I’m sure I’m able to do it, but I don’t have the experience – and you can’t buy it. So, I’d rather get my experience as much as possible outside of Cup before I get into it.

Lumbis: Did looking at the struggles of some of the other open wheelers who went right to Cup play into your decision to get more experience at the lower levels first?

Speed: No. I mean, if anyone could have done it, it’s Juan… and I think he did do it. Juan was fine and has been very successful I think, in my eyes, over here racing. Out of everyone who was in Formula 1 at the time, he was the one would could [successfully race in NASCAR]. He had oval experience here in America in CART, and he has amazing car control. He’s a naturally talented driver, and I respect him a lot.

Honestly, Dario Franchitti, I would say that I rate him very very highly in my book as an open-wheel driver. He’s the only other person out there who has had success in Europe and had raced there. I would rate him much higher than any other open-wheel racer over here. I don’t understand why he has had the problems that he has experienced. The other guys, I mean, don’t even look at them.

Lumbis: In 2002, you were diagnosed with Ulcerative Colitis, a chronic disease where the large intestine becomes ulcerated and loses functionality. Racecars are hard enough to drive when you are 100% healthy; how did you manage to drive and be successful while battling the symptoms of this disease?

Speed: I don’t know. When I was wearing diapers and bleeding out my [butt] 50 times a day, I won the 2004 European Formula Renault championship. No other American has ever won a feeder series in Formula 1, period… ever. I was wearing diapers and was only 135 pounds, and it didn’t matter. When you get in the car and the adrenaline goes, the only thing that matters is what’s going on up here [in your head]. If you’re physically able to drive the car, it only matters what’s going on in your head.

I tell you what, these things [ARCA cars] are about as unphysical to drive as driving down the highway. Piece of cake; especially from Formula 1, which is the most difficult. I could drive five of these races in a row without a problem.

Lumbis: These cars don’t have the degree of technology involved with them as do F1. Does that affect the type of feedback that you provide back to the crews?

Speed: It’s different. The feedback you give here makes a difference; the feedback you give in Formula 1 doesn’t because first, they pretty much know anyway. They can tell you whether the car is under-steering or over-steering before you even get back to the pits – they can see it in real time. Second, it works like this; there are 10 engineers who sat in a room coming up with a new front wing design, and they bring it to the next race and say that you’ll pick up 0.2% more front downforce.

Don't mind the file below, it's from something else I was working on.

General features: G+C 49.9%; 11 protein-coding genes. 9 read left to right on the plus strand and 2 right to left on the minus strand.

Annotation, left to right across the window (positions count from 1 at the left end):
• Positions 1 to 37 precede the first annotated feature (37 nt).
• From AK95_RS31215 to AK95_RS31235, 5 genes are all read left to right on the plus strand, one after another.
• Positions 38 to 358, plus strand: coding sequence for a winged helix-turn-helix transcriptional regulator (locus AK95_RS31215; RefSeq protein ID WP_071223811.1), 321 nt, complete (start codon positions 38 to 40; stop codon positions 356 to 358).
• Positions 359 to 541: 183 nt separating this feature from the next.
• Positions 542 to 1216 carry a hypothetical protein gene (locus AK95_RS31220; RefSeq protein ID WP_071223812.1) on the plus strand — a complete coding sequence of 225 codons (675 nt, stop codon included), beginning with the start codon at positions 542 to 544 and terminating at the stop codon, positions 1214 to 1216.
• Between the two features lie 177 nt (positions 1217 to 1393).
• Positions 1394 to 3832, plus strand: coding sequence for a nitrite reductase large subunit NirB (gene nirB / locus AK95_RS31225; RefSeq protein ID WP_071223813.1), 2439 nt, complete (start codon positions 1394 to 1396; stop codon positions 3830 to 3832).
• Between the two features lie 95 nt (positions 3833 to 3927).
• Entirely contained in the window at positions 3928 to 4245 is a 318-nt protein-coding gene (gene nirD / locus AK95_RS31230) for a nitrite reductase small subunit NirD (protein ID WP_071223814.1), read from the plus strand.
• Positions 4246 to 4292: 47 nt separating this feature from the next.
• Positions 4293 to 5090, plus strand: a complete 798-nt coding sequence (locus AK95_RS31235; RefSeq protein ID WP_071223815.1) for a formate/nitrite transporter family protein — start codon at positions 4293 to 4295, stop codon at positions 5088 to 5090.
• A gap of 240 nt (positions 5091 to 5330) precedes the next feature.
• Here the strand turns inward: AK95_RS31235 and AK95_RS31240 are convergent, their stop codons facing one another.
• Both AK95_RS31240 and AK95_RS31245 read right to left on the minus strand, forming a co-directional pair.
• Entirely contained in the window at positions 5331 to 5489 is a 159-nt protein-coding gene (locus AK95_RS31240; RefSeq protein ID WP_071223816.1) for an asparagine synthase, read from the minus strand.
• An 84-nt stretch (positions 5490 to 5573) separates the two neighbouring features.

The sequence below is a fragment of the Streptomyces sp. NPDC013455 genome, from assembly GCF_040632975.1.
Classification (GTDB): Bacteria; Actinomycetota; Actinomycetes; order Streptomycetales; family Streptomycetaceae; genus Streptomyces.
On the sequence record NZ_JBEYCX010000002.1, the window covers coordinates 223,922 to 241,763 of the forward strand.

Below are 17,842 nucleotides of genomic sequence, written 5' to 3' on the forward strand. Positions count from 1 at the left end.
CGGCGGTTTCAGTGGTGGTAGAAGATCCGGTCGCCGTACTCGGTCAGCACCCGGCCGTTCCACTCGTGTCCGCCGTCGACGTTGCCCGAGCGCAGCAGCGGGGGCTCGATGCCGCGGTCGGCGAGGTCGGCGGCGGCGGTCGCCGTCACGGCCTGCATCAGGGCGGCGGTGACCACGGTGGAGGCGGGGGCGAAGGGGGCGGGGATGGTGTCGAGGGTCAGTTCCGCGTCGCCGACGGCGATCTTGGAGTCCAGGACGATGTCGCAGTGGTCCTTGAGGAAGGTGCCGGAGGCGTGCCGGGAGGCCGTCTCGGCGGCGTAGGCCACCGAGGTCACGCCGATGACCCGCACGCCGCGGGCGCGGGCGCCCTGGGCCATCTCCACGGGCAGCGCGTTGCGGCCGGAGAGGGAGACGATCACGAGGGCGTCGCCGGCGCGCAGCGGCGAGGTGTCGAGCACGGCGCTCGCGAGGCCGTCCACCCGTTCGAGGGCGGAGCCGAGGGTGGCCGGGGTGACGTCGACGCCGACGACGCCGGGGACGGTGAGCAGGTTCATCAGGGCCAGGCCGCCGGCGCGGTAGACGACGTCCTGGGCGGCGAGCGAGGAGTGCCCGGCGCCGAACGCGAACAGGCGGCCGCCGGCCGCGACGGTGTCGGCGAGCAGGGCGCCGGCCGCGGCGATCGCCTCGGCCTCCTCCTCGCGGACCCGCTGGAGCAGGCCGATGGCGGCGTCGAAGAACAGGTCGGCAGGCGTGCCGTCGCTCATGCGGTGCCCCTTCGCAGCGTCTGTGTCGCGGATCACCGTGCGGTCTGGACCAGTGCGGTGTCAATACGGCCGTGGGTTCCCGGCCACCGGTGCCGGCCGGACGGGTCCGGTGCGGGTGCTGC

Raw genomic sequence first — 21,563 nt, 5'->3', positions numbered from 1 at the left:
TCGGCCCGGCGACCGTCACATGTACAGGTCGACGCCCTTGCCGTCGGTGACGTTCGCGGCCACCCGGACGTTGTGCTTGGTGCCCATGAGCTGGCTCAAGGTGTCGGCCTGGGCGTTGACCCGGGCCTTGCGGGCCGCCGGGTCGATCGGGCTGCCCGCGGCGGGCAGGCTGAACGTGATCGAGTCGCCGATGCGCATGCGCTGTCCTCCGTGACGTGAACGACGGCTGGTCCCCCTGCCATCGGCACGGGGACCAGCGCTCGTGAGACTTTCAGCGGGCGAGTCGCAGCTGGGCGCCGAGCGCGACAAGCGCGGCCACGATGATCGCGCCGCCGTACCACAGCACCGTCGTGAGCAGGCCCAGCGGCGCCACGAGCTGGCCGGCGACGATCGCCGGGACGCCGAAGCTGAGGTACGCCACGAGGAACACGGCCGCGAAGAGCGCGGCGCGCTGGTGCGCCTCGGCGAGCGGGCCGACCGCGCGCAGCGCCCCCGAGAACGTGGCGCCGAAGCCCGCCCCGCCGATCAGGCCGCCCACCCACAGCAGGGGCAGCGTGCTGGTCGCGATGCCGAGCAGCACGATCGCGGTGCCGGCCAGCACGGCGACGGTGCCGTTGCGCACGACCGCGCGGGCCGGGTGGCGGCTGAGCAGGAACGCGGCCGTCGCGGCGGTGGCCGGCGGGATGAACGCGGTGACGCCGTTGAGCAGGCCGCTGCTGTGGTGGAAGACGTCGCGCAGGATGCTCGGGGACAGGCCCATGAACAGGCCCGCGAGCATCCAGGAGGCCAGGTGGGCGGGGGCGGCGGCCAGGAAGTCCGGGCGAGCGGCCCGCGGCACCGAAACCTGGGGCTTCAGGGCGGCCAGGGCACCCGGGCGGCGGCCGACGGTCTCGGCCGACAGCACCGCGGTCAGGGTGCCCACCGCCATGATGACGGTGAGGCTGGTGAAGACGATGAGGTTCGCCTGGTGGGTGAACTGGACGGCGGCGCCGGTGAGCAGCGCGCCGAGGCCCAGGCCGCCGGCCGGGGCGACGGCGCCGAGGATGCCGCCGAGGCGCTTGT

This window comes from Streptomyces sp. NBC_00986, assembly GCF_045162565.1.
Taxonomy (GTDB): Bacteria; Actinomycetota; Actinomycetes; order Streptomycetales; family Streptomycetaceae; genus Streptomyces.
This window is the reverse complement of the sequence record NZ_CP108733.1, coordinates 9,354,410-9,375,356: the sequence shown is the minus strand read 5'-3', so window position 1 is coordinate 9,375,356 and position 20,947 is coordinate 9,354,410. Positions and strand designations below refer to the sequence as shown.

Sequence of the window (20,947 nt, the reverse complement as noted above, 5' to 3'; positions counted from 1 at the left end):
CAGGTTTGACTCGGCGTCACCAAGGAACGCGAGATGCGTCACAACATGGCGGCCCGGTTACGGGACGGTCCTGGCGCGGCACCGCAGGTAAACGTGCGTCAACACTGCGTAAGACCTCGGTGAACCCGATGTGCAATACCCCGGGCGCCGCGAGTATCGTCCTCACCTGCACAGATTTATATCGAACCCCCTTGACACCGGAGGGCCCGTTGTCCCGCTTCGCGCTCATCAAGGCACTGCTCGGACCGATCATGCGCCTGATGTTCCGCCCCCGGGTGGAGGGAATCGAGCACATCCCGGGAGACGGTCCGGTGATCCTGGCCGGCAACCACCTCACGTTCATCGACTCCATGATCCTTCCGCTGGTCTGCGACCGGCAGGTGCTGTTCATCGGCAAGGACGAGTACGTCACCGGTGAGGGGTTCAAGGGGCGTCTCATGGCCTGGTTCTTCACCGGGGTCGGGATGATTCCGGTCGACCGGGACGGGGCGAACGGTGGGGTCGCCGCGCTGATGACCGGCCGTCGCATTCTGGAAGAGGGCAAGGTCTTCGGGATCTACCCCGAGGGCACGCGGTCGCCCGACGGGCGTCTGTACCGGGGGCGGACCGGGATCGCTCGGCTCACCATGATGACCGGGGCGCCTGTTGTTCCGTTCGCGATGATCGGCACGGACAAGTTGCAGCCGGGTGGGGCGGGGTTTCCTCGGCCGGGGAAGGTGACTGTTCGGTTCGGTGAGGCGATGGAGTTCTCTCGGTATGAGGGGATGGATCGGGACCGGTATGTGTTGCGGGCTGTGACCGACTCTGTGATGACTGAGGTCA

Then, they’re going to compensate for that by adding a wicker to the rear wing, and it’s going to get you a tenth and a half. Put all this (sic) on the car… and we went a tenth and a half quicker. It’s like, I’m glad you guys took my feedback which was “we need more grip.” You basically sit there and don’t do anything.

But, driving a Formula 1 car fast is something very few people can do. A lot of people can drive these [stock cars] fast. I think you can learn to drive this sort of speed with experience. You can see that – you see guys that are not exactly fit athletes driving fast. You can learn how to do this, but you can’t learn how to do that [drive Formula 1]. You have to the ability or not, and very few people do. You see a lot of guys do great at Champ Car or GP2 and they go to Formula 1 and just can’t do it.

The G-forces and speed is too high. You’re pulling four and a half Gs, five on the brakes. Four and a half Gs going through the corners… laterally. To put the car on the limit with that amount of G-force at that speed is on a different planet as far as difficulty compared to this. This is honestly is dead easy to drive. It’s very predictable. But to be good at it, to be like Jeff Gordon or Jimmie Johnson, dude, it’s also very special. I don’t know if I’ll ever be able to get there, but to get close, I don’t think I’ll have a problem.

Lumbis: Speaking of getting close, how soon will it be before we see you in Sprint Cup?

Speed: I don’t know… sooner rather than later.

About the author

Tony Lumbis has headed the Marketing Department for Frontstretch since 2008. Responsible for managing our advertising portfolio, he deals with our clients directly, closing deals while helping promote the site’s continued growth both inside and outside the racing community through social media and traditional outlets. Tony is based outside Philadelphia.